One aspect has been resolved: ABC, DISH Networks and The Hopper. In perhaps the best evidence of win-win for legal combatants, a year-old lawsuit between ABC and DISH where the former wanted the satellite TV providers’ Hopper DVR ad-skipping technology shut down, ended in a case where all, including customers, could claim a win.
Just last week, the two parties announced that DISH would dilute (some users say cripple) its appealing ad-skipping in turn for a groundbreaking content deal that delivers ABC/Disney (News - Alert) (including ESPN) live-streamed programming to DISH for a TBD Over-The Top (OTT) service designed to be far cheaper than traditional pay-TV service. Key ingredient/differentiator: live pro sports match and regional sports networks. This offering portends to help reshape the near and long-term future of TV, whether others follow suit or not. Stay tuned.
Sports Blackout Rules are still up in the air. Is this a case of policy-gone-wild, or just old and ineffective? When politicians and the FCC “interact” it could be both. U.S. senators from opposing parties Richard Blumenthal (D-Conn.) and John McCain (R-Ariz.) introduced the Furthering Access and Networks for Sports (FANS) Act of 2013 legislation in the middle of last year’s NFL regular season.
The FANS Act, they asserted, would decrease the frequency of sports blackouts by requiring leagues to meet basic obligations to fans if they wish to continue receiving substantial benefits from the public. “Unfortunately, as a result of outdated and overly broad league blackout policies, fans across the country are often unable to watch their favorite teams because games are blacked out on broadcast stations, cable networks, and Internet-streaming platforms,” said a statement from Blumenthal’s office at the time.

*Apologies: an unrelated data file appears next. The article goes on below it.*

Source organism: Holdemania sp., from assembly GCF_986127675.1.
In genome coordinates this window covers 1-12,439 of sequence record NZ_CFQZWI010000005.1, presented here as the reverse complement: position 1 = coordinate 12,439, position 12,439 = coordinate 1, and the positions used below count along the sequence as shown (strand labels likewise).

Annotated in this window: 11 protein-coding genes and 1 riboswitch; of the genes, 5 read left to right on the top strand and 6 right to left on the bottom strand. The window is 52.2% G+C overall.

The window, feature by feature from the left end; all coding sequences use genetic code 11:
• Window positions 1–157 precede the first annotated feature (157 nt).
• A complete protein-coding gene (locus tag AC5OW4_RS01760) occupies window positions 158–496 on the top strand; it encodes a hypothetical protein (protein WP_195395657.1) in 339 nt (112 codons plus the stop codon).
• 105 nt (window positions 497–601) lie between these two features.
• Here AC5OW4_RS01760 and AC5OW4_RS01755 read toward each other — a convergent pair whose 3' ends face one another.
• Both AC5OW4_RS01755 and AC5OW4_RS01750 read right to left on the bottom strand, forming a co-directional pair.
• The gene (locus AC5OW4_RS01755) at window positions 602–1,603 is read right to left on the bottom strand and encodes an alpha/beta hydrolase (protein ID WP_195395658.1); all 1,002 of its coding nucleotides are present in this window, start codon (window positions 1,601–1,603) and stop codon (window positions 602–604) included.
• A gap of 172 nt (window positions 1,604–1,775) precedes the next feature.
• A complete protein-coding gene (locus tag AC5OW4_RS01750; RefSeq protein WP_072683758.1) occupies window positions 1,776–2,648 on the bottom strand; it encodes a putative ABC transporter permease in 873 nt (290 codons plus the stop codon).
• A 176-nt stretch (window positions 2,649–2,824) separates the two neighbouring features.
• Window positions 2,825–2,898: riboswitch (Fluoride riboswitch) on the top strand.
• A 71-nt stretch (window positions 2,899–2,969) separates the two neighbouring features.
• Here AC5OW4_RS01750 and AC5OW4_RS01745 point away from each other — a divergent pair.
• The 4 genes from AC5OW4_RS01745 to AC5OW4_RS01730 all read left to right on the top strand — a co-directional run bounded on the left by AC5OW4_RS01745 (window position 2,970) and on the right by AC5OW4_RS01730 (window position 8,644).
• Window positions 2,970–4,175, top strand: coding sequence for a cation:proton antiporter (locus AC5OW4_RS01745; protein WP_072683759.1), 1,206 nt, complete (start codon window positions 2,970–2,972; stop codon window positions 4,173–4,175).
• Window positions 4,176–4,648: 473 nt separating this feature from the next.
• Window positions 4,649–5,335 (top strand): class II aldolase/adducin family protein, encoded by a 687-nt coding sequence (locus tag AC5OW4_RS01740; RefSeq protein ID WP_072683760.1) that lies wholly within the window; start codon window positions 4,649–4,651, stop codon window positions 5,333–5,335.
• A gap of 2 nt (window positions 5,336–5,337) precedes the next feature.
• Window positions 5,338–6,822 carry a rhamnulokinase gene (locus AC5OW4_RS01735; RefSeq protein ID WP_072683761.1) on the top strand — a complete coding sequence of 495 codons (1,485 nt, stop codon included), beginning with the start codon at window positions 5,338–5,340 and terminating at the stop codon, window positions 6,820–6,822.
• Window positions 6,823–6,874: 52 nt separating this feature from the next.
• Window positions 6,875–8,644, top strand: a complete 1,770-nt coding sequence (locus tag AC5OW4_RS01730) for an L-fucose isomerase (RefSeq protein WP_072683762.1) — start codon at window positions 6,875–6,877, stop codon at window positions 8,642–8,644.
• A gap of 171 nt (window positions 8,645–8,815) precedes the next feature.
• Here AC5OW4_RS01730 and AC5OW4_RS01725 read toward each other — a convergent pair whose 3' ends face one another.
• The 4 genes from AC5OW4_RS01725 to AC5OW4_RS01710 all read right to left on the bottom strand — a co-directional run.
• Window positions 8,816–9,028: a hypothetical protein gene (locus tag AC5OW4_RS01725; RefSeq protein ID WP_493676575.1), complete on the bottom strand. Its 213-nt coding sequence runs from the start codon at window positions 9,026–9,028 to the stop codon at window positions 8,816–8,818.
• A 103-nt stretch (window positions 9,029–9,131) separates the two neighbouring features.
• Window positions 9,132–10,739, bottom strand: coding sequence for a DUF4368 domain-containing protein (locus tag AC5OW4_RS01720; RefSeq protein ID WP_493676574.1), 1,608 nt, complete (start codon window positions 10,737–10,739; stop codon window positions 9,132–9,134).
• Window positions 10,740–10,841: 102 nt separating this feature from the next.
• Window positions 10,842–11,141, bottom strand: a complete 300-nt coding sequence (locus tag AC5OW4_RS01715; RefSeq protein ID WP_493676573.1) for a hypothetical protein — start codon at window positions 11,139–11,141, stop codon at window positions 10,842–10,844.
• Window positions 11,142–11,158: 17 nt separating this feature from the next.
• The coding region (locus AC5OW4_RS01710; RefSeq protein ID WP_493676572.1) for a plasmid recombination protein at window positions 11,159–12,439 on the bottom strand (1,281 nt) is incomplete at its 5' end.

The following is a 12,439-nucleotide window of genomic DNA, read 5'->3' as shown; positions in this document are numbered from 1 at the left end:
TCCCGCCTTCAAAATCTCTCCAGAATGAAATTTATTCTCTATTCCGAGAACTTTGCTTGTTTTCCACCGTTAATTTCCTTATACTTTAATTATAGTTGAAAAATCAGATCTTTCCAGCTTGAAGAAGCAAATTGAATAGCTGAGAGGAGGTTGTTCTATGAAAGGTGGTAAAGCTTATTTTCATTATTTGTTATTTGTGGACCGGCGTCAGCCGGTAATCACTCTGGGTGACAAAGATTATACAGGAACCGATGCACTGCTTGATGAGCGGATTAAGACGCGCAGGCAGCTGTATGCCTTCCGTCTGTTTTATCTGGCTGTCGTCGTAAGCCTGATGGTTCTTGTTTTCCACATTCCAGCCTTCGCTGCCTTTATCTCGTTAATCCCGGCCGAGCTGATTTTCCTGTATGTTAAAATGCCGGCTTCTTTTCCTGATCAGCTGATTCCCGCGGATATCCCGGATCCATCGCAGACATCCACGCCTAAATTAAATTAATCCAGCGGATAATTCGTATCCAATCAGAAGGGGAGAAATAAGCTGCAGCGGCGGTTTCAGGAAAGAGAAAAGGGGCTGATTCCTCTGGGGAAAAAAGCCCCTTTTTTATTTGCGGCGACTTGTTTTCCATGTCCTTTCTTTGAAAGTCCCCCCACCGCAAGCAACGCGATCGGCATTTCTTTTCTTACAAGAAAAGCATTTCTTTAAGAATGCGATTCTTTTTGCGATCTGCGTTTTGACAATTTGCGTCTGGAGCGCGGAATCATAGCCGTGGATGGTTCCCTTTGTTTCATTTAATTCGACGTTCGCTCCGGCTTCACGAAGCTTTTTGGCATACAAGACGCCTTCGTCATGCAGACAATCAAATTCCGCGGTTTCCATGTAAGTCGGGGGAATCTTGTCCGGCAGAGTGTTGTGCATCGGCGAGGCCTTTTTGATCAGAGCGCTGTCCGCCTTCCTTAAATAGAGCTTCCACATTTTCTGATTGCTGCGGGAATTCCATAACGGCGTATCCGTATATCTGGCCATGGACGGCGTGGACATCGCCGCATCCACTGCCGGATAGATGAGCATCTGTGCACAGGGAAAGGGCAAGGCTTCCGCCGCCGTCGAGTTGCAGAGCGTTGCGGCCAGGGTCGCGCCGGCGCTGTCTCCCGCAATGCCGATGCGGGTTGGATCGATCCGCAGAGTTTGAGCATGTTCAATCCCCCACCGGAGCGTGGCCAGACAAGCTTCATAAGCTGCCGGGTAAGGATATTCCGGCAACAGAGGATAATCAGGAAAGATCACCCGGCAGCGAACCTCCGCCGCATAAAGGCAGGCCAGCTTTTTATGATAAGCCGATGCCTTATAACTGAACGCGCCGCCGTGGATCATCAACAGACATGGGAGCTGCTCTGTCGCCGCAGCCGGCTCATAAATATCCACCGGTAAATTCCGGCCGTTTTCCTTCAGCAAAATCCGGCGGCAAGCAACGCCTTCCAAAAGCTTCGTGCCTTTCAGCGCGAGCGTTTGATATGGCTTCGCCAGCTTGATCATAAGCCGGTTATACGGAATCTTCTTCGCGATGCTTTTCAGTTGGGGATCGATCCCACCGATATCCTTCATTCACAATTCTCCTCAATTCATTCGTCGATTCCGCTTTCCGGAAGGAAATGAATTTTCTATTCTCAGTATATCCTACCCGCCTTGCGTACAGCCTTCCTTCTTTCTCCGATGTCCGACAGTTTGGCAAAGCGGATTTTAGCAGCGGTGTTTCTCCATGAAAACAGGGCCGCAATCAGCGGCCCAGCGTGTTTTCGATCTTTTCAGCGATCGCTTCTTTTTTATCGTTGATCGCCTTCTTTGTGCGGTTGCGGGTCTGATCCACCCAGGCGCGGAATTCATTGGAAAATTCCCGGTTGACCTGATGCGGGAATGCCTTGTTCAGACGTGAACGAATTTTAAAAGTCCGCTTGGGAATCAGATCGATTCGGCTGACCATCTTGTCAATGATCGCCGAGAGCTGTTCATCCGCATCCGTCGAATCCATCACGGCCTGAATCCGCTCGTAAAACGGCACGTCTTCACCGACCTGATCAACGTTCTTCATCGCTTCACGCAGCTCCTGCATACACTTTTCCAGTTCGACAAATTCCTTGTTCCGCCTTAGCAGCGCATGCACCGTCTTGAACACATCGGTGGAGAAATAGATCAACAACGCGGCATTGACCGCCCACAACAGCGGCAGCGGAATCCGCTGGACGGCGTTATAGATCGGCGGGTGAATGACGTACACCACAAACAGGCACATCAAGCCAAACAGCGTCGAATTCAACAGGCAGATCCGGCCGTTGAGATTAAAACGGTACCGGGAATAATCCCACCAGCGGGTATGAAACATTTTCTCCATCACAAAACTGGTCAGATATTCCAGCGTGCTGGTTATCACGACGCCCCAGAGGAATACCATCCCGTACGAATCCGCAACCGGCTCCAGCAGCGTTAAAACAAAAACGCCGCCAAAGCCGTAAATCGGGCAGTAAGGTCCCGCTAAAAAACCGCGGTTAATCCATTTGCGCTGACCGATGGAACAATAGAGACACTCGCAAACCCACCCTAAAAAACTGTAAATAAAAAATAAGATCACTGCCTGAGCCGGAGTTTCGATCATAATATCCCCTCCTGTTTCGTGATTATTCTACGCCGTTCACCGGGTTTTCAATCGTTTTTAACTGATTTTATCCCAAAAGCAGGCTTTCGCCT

The senators noted that the Sports Broadcasting Act of 1961 (SBA) provides broad exemptions from federal antitrust law to the leagues. The FANS Act would eliminate the FCC blackout rules. Eliminated would be original language in the SBA that allows leagues such as the NFL to require local broadcasters to black out home games when local teams fail to sell out most or all tickets 72 hours before game time. “While this policy may have helped increase ticket sales years ago, there is no longer any evidence that it helps to drive fans to stadiums,” the statement read. “Rather, current data indicates that stadium sales are much more closely correlated to the size of the stadium, the population of metropolitan area, and the cost of the ticket.”
In January, the FCC began work toward a rule to address the matter that some say wouldn’t eliminate blackouts as proposed by the FANS Act. The NFL said it strongly opposes changing the original rules.